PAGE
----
A couple years ago I saw the exhibit Cult of the Machine: Precisionism in American Art at the Dallas Museum of Art. In addition to seeing a startlingly beautiful and unique Georgia O'Keeffe, the exhibit left me with such a positive impression that I used a quote from the curator in a presentation I gave at a CFD conference shortly thereafter. After all, precisionism was a movement that depicted in art the glory and power of technological and architectural development and in America in the 1920s and 1930s. And CFD is nothing if not precision.
Through a recent article in the WSJ on the exhibit Ralston Crawford: Air + Space + War, I found a fork in the Precisionist road. Crawford's work matured during WWII when he had access to a variety of aircraft settings (flights, factories) and post-war nuclear testing - including being in the U.S. Army. That exposure to death and destruction greatly influenced his work, retaining the flatness and precision of Precisionism while introducing an element of chaos that heightens the work's emotional appeal.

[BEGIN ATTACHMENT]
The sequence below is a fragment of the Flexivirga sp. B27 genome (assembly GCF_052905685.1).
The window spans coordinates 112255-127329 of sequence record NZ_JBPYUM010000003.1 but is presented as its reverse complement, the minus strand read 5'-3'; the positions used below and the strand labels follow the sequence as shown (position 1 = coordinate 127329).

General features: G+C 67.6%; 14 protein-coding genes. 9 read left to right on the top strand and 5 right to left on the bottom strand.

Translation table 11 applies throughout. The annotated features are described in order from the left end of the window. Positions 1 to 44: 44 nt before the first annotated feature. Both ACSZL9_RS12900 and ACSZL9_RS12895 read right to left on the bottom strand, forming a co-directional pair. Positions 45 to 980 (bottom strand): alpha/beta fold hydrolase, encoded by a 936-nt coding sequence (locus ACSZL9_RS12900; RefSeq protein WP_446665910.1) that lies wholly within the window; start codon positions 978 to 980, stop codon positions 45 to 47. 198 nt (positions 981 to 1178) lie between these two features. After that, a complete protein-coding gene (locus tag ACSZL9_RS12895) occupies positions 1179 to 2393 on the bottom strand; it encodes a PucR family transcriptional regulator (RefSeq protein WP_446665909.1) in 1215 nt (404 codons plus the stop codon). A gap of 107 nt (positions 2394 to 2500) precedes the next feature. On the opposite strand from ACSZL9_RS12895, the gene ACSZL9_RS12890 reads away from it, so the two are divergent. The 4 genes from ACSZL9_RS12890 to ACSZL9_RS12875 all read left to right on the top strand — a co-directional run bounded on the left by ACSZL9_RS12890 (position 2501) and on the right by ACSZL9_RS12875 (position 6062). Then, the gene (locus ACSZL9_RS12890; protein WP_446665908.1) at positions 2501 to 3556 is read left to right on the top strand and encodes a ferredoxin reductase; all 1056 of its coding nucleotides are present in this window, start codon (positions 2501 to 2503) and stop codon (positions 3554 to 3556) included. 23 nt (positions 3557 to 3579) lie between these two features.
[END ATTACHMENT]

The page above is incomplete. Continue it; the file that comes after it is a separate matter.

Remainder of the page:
Certainly my initial attraction was the usual juxtaposition of several of my interests (painting, aircraft, nuclear weapons development). But upon reading the exhibition catalog and learning about the development of Crawford's work and how it fits with his contemporaries (the chapter on aviation art was really interesting) I found myself loving his painting solely on its own merits - the shift of perspective, the rough edges, the colors.
So if you're in Pennsylvania, I recommend heading over to the Brandywine River Museum of Art before the exhibition closes on 19 Sept. For everyone else, here's a video walkthrough that deserves more than 72 views.